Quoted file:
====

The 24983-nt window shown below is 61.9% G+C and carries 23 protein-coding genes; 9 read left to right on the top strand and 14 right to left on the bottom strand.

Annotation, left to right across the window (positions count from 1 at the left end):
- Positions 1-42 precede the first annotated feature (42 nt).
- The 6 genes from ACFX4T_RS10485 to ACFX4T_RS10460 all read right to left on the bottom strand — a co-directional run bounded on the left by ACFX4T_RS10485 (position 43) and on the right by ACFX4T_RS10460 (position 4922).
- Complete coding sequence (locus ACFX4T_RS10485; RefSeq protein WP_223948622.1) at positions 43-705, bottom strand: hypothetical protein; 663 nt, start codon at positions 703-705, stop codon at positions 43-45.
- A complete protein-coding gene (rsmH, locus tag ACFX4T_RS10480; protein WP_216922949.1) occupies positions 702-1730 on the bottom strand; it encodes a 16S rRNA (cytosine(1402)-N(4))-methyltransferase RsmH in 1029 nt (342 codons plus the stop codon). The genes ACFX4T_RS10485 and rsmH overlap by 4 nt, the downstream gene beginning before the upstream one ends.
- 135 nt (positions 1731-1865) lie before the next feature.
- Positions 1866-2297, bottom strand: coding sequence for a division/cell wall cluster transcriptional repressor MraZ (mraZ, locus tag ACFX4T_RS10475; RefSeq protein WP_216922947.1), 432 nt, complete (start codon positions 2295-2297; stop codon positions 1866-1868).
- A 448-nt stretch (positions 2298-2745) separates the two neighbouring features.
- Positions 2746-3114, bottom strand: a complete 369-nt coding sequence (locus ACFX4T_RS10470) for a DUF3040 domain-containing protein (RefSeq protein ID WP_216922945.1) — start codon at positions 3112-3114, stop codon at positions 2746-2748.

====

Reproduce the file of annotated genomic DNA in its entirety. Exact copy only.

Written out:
The 24983-nt window shown below is 61.9% G+C and carries 23 protein-coding genes; 9 read left to right on the top strand and 14 right to left on the bottom strand.

Annotation, left to right across the window (positions count from 1 at the left end):
- Positions 1-42 precede the first annotated feature (42 nt).
- The 6 genes from ACFX4T_RS10485 to ACFX4T_RS10460 all read right to left on the bottom strand — a co-directional run bounded on the left by ACFX4T_RS10485 (position 43) and on the right by ACFX4T_RS10460 (position 4922).
- Complete coding sequence (locus ACFX4T_RS10485; RefSeq protein WP_223948622.1) at positions 43-705, bottom strand: hypothetical protein; 663 nt, start codon at positions 703-705, stop codon at positions 43-45.
- A complete protein-coding gene (rsmH, locus tag ACFX4T_RS10480; protein WP_216922949.1) occupies positions 702-1730 on the bottom strand; it encodes a 16S rRNA (cytosine(1402)-N(4))-methyltransferase RsmH in 1029 nt (342 codons plus the stop codon). The genes ACFX4T_RS10485 and rsmH overlap by 4 nt, the downstream gene beginning before the upstream one ends.
- 135 nt (positions 1731-1865) lie before the next feature.
- Positions 1866-2297, bottom strand: coding sequence for a division/cell wall cluster transcriptional repressor MraZ (mraZ, locus tag ACFX4T_RS10475; RefSeq protein WP_216922947.1), 432 nt, complete (start codon positions 2295-2297; stop codon positions 1866-1868).
- A 448-nt stretch (positions 2298-2745) separates the two neighbouring features.
- Positions 2746-3114, bottom strand: a complete 369-nt coding sequence (locus ACFX4T_RS10470) for a DUF3040 domain-containing protein (RefSeq protein ID WP_216922945.1) — start codon at positions 3112-3114, stop codon at positions 2746-2748.